Agnipath Recruitment Scheme #1: SC Transfers Challenges to Delhi HCAgnipath Recruitment Scheme
Justices D.Y. Chandrachud, Surya Kant and P.S. Narasimha transferred all challenges to the Union government’s Agnipath scheme for army recruitments to the Delhi High Court on July 19th, 2022. Solicitor General Tushar Mehta informed the Court that In addition to three challenges at the Supreme Court (SC), multiple challenges to the controversial scheme are pending before the Delhi, Kerala, Patna, Punjab and Haryana and Uttarakhand High Courts.
The scheme aims to recruit young candidates between the ages of 17 and 23 to serve in the armed forces for a period of four years. Once that 4-year period concludes, only 25% of the recruits will be selected for permanent enrollment. The rest will receive a one-time payment of ₹11.71 Lakhs at the end of 4 years, drawing partially from their monthly salaries.
If implemented, the Agnipath scheme will be the sole route for recruitment into the armed forces. Currently, the scheme does not include pension benefits for the Agniveers.
SG Mehta Suggests Clubbing All Cases Under One Court, Petitioners Suggest SC Should Hear all Challenges
Solicitor General Tushar Mehta, representing the Union government, opened the hearing—he informed the Court that multiple petitions on the same issue were pending in various forums. It would be wise to let one body hear the whole set to avoid contradictory Orders.
Advocates Kumud Lata and M.L. Sharma, challenging the Scheme, submitted that the Court was confronted with a ‘pan-India’ problem. Since the scheme affected citizens all over the country, it would be appropriate for the Supreme Court to deal with the case. An SC Judgment would bring some finality to the matter.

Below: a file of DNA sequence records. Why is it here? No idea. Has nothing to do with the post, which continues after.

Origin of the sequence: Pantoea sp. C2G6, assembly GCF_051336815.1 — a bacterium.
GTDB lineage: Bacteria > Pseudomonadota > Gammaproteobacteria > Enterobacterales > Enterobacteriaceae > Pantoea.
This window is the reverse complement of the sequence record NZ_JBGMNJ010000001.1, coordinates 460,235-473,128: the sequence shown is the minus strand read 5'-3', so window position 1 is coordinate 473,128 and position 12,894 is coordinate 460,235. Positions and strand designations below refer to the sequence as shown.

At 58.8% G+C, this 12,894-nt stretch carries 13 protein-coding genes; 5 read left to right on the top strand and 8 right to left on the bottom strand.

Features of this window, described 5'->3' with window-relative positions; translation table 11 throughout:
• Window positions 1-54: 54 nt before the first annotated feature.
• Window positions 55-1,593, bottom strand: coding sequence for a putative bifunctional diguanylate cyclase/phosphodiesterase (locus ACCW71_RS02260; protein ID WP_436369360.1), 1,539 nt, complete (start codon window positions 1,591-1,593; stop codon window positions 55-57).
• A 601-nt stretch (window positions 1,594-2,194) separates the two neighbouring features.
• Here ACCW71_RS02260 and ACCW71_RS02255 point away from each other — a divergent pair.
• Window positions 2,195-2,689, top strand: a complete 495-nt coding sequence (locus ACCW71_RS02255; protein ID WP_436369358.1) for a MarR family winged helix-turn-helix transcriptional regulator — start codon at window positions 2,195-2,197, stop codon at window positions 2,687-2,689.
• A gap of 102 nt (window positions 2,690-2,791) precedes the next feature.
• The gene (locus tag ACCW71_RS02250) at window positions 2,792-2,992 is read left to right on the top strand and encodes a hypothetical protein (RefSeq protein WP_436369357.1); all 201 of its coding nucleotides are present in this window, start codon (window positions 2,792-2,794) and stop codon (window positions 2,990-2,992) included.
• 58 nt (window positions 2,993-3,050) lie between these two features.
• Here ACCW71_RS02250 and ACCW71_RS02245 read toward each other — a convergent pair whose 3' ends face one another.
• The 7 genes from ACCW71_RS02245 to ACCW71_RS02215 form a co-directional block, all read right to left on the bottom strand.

Mr. Prashant Bhushan, representing the challenger at the Delhi HC, informed the Court that all the petitions at the High Court did not challenge the constitutionality of the Scheme itself. Some petitions, like his at the High Court, sought that old rules should apply for those recruitments announced before the Agnipath Scheme but were yet to be completed.
SC Transfers Petitions to Delhi High Court—‘Considered View of High Court’ Useful Before SC Hears the Matter
Justice Chandrachud emphasised that the Article 32 right to approach the Supreme Court for fundamental rights violations cannot overtake Article 226, which empowers the High Courts to deal with such cases as well. Amidst vehement protests from the lawyers challenging the scheme, he stated that it would be improper to transfer all cases to the SC at this time.
Justice Chandrachud further stated that even though some HC petitions raised distinct issues, many issues overlapped with the petitions before the SC. He mentioned in his Order that the SC must have the ‘benefit of a considered view’ from the HCs before it decides the case.
The Bench, accordingly, transferred all three SC petitions to the Delhi High Court. Further, it directed all other High Courts to allow the petitioners before them to withdraw their petitions and join the Delhi HC proceedings as intervenors.
The Judges and the lawyers involved in the case seem to expect an appeal of the Delhi HC’s decision, whichever way it goes, at the SC.